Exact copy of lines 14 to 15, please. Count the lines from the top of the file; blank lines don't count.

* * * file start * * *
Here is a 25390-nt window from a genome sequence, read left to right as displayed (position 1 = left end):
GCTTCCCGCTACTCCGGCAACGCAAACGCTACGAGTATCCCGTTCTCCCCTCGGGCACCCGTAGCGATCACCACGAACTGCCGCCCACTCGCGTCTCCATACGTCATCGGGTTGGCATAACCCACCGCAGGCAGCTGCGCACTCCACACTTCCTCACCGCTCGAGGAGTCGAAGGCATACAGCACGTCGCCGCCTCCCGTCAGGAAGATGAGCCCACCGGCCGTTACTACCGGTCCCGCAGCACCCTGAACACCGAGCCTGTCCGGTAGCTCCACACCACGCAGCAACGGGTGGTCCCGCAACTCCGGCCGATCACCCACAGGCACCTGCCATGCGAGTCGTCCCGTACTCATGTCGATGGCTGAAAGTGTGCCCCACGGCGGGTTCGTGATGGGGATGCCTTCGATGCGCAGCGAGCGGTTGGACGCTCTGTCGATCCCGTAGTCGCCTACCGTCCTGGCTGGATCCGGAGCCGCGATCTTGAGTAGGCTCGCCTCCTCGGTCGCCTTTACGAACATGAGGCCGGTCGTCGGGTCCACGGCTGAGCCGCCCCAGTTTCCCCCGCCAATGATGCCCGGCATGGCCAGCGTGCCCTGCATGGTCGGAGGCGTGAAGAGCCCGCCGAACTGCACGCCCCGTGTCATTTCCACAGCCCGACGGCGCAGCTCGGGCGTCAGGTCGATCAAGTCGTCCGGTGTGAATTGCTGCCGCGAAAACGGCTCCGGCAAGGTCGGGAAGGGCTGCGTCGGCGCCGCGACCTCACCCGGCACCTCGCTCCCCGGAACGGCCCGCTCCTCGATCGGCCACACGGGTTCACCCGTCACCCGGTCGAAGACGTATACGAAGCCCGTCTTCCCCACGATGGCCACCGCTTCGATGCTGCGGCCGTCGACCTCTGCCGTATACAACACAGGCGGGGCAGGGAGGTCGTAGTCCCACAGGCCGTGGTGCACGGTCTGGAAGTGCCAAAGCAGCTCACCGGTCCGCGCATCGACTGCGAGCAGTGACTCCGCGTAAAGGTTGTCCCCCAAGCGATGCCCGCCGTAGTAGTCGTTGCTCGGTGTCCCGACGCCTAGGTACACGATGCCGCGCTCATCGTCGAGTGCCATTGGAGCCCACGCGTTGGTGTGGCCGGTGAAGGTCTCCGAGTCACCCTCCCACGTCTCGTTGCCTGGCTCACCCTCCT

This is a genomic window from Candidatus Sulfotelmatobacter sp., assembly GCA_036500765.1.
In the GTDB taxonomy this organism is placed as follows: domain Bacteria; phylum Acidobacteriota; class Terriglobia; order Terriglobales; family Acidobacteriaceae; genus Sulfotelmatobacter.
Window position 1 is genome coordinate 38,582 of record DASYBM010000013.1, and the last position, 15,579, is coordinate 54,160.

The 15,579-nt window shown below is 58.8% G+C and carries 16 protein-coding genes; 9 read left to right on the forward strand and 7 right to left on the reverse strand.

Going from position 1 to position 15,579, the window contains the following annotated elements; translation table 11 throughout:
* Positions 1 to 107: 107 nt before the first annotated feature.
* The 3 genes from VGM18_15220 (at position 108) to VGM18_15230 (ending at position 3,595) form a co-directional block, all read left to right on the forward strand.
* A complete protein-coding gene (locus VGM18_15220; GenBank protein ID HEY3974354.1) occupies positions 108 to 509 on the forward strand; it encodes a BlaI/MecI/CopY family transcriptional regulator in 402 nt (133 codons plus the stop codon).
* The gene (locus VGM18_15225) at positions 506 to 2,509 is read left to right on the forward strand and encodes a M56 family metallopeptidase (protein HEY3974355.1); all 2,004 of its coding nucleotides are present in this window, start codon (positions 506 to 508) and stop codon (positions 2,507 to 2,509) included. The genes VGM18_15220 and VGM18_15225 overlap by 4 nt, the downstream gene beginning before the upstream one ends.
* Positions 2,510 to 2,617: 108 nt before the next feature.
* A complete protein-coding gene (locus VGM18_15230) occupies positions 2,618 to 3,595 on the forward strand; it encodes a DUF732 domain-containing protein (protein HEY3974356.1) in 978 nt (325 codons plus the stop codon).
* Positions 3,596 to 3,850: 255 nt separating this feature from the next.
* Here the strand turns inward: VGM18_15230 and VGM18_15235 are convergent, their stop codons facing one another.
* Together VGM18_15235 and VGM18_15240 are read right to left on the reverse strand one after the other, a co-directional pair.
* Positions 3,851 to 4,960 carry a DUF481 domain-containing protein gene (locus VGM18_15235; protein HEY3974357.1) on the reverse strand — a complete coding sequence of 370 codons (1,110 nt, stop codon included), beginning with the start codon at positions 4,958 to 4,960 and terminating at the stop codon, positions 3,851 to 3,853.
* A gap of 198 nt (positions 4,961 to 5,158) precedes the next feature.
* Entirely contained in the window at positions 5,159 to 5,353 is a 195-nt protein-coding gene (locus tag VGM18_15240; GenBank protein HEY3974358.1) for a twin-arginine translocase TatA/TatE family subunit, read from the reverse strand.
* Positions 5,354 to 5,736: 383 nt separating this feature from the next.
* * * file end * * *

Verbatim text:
* Positions 3,596 to 3,850: 255 nt separating this feature from the next.
* Here the strand turns inward: VGM18_15230 and VGM18_15235 are convergent, their stop codons facing one another.